Using our philosophy of creative working can encourage social change

The primary focus when using our form of creative working is upon “soft” outcomes, such as participation, acceptance, social understanding , communication, self-motivation, enhanced sense of self, ability and value. These soft outcomes underpin and encourage academic attention and enthusiasm, enabling people of any age to feel included and less lonely, return to or move forward into mainstream learning programmes that otherwise they might not have felt motivated so to do.

Using a wonderfully forgiving medium like clay and focusing on creating a human face allows the exploration of self-identity and reflection - it works because with our methodology there are no wrong answers, no one way of doing things, and all approaches are correct within the usual behavioural boundaries.  Often, these workshops create much more than sculptures alone, the atmosphere promotes discussion, which can be of a deep and personal nature, it lends itself to quiet contemplation and problem solving as well as group supportiveness and provides a forum for conciliation and gentle education that intends to bring awareness to many prejudices - both of an individual nature and wider social issues.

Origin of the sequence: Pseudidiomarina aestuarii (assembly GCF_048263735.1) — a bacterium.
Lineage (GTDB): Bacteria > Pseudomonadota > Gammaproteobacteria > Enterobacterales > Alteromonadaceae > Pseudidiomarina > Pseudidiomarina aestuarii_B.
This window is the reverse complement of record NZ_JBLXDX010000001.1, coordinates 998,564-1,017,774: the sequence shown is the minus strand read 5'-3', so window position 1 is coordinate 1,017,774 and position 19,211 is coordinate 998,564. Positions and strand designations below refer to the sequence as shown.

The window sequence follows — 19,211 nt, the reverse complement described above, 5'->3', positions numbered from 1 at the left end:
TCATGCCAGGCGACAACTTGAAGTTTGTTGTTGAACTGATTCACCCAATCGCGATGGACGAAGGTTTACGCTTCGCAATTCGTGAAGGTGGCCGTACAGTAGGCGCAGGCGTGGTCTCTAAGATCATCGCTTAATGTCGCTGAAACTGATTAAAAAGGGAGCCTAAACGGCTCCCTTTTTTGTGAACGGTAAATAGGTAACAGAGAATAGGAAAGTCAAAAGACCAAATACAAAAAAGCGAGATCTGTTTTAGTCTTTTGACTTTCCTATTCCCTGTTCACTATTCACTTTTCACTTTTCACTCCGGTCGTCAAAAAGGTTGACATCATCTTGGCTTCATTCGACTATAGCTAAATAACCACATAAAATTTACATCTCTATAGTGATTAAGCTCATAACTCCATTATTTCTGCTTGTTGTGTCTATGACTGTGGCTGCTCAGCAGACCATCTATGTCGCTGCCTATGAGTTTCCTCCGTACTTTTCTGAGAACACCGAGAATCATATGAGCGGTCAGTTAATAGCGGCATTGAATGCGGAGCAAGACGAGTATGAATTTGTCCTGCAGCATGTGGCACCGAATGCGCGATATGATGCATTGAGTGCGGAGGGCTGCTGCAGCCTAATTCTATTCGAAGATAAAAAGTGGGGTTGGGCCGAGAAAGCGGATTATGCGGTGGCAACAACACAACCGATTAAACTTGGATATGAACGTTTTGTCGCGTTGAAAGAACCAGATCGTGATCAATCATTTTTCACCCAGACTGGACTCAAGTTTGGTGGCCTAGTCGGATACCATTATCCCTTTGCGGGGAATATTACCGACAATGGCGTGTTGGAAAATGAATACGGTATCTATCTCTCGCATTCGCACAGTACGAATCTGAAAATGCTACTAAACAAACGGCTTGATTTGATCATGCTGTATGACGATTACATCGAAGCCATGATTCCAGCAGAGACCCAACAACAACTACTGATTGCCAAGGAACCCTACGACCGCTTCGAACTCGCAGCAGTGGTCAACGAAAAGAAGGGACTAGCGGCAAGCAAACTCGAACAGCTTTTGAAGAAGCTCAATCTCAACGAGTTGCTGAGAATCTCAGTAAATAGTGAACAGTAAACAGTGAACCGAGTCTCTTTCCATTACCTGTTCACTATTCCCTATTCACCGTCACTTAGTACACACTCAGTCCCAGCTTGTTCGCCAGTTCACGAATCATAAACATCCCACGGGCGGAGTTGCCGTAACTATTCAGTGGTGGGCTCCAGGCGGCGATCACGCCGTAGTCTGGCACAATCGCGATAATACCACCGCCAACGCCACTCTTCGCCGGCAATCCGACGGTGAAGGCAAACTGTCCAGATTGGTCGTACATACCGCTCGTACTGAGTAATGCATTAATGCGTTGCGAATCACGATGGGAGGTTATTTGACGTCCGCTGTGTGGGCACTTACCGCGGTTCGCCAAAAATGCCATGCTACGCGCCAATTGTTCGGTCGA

Group workshops are person centred and flexible but are grounded within a structure that encompasses age, emotion, ethnicity and cultural diversity, similarities, differences, public and private faces, disability and image awareness.  These workshops are particularly effective with people who have never considered themselves to be creative or have never before engaged with creativity.  The workshops encourage people to develop their own powers of focus coupled with relaxation and so promote and build further levels of confidence in dealing with their own personal issues, which in turn will enable social inclusion to the point of pursuing a positive life path.